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How Can We Make the SEO Industry More Neurodivergent-friendly?

How Can We Make the SEO Industry More Neurodivergent-friendly?

In 2021, I accidentally started talking about neurodiversity in SEO. I had no plan; I just happened to be on my own diagnosis journey for autism and ADHD and realised there wasn’t a lot of information available for others in the industry.

I ended up recording a presentation used at two BrightonSEO events, and I haven’t stopped talking about it since. Three years later, there’s still work to be done. That’s why BrightLocal has supported me in writing this article all about how we can make the SEO industry more neurodivergent-friendly.

Disclaimer: In the sections below, you’ll find some of my ideas about what more we can do, but it’s important to remember that many more areas of improvement exist outside of my own lived experiences. Speak to your neurodivergent peers, managers, and direct reports; you’ll learn much more. Every neurodivergent SEO will have their own needs and preferences.

What actually is neurodivergence?

You may already know about neurodivergence or heard the phrase “neurodiversity”. Very Well Mind explains that “neurodiversity is the concept that there are a variety of ways that people’s brains process information, function, and present behaviorally.”

Within that, you have “neurotypical,” which refers to “someone who has the brain functions, behaviors, and processing considered standard or typical.” And then you have “neurodivergent,” which is the term for “people whose brains function differently in one or more ways than is considered standard or typical.”

There’s a growing group of types of neurodivergence, but some that you may be familiar with include:

  • Autism
  • ADHD
  • Dyslexia
  • Dyspraxia
  • Dyscalculia
  • Tourette’s
  • Synesthesia
  • Down syndrome
  • Epilepsy
  • Plus, chronic mental health illnesses such as bipolar disorder, OCD, BPD, anxiety, and depression.

This isn’t an exclusive list; the umbrella of neurodivergence is wide. However, I recommend reading about any of the forms of neurodivergence in this list that you aren’t familiar with so you can start understanding more of your peers. I’m still learning something new every day.

Neurodivergence in the SEO Industry

Back to SEO, more specifically. There are probably more neurodivergent SEOs in your network than you’re aware of! There’s now a whole community growing thanks to the founders of Neurodivergents in SEO, who have a Slack group and are starting to have a presence at industry conferences.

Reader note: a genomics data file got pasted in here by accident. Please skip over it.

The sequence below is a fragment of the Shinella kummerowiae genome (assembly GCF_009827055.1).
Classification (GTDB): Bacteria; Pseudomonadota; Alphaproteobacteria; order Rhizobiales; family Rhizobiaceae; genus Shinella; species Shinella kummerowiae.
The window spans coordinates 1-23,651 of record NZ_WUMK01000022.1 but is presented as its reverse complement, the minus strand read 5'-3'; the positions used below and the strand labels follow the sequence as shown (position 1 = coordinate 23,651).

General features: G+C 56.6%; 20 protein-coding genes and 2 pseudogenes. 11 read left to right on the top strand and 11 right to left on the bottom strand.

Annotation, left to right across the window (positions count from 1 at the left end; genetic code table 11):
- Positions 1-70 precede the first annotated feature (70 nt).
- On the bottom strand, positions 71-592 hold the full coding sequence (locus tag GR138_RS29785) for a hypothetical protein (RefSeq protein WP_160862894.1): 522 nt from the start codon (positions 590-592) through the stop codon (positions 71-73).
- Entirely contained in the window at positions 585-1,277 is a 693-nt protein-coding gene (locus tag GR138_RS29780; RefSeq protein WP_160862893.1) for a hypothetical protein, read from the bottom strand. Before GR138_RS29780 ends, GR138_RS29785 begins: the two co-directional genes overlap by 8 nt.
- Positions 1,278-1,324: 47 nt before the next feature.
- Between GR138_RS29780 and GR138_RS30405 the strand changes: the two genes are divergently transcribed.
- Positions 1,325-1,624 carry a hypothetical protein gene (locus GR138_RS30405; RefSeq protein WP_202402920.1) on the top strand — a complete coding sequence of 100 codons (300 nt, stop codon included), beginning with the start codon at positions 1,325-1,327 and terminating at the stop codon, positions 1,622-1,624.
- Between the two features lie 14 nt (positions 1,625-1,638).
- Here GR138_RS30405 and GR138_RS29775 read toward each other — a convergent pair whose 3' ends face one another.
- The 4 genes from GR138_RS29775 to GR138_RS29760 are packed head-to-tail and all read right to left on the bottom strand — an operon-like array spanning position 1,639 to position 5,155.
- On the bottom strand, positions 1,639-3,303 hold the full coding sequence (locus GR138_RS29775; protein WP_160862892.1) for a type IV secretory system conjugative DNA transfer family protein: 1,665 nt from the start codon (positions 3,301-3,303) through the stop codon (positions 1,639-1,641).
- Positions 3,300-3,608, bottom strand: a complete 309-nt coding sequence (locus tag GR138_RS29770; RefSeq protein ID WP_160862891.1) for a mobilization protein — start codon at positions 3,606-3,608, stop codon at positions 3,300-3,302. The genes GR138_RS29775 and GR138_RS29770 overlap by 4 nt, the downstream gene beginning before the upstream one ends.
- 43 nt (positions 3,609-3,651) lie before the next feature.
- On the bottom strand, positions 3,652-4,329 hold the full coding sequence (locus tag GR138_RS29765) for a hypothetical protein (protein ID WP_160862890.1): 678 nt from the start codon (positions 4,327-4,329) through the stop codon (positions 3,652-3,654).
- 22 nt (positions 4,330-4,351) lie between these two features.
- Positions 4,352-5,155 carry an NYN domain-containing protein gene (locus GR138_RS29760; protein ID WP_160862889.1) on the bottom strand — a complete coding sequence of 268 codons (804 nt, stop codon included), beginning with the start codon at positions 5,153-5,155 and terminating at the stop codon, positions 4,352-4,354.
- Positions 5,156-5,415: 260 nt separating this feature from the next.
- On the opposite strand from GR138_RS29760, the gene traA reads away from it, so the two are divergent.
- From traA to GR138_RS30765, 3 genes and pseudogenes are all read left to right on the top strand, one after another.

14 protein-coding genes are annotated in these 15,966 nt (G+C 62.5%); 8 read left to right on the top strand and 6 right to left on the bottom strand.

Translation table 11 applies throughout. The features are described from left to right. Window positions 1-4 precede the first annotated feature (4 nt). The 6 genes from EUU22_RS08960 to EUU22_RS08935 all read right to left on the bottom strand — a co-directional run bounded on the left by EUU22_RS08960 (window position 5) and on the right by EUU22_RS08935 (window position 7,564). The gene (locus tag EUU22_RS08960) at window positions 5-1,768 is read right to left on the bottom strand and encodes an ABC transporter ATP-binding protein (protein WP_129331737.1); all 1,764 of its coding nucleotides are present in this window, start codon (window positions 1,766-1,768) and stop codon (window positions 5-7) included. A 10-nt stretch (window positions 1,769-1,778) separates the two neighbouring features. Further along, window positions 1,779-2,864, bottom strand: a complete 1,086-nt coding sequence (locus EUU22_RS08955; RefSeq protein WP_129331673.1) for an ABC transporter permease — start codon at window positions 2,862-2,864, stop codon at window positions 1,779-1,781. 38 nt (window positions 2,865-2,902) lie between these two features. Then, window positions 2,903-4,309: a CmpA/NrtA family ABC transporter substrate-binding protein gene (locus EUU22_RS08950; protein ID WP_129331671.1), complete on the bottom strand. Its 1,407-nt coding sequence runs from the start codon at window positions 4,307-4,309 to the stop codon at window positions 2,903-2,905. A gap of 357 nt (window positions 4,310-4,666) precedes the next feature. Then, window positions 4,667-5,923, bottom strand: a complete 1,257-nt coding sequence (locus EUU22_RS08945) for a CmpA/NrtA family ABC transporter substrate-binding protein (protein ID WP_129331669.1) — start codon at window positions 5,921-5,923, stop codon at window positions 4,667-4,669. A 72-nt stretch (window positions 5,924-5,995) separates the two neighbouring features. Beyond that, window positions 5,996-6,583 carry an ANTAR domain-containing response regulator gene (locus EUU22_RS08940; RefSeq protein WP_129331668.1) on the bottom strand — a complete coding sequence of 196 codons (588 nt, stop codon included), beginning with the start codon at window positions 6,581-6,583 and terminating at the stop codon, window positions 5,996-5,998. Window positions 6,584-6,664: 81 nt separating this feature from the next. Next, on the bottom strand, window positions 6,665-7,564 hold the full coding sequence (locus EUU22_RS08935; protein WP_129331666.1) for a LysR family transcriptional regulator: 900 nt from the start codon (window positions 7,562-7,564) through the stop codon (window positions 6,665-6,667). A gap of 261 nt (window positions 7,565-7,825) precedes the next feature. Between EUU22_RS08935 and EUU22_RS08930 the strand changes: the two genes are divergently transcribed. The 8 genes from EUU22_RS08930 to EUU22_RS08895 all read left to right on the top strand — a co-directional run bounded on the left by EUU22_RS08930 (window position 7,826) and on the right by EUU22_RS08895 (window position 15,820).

Let’s move on and look at different areas which could become more neurodivergent-friendly.

Working Arrangements for Neurodivergent People

In the past, I’ve found office spaces to bring on sensory overload or just have too many distractions. As a freelancer, I can now work from home, in a coworking space, or in a coffee shop, depending on how I’m feeling on any given day. This isn’t possible for everyone with a permanent role, so a bit of flexibility can make a world of difference for some neurodivergent folks.

“A bit of flexibility can make a world of difference”

Flexibility may come in the form of hybrid working (some days in the office and some at home) or in working hours. I’m an early bird and like to get going in the morning, but over half of people with ADHD experience sleeping problems, so others would benefit from a later start to aid productivity.

In the office itself, providing adjustable lighting, soundproofing, ergonomic furniture, and designated quiet areas where employees can retreat for focused work or sensory breaks could be welcome additions. Some individuals also need noise-canceling headphones or earplugs, so take a look at current office policies and make sure there isn’t a blanket ban on using these in communal spaces.

Freelancing as a Neurodivergent Individual

Of course, not every professional in the industry works in a permanent role within an agency or in-house; we have a great number of freelancers and consultants, too. Having only gone freelance myself in early 2024 after 13 years agency-side, I asked one of my neurodivergent peers to give me their more informed insights as a longer-term freelancer in the industry. Meet Lois Neville, a freelance SEO copywriter:

Lois Neville

Lois Neville

Freelance SEO Copywriter at Lois Neville SEO Copywriter

“Having gone from in-house SEO to freelance, I’ve experienced different working perspectives in our industry. I’m keenly aware not to generalise my personal experience as to what it’s like to be neurodivergent working in SEO. But I’m hoping that, by participating in this conversation, action can be taken to make SEO a far friendlier place for neurodivergent people. And, importantly, give them a safe space to be their authentic selves.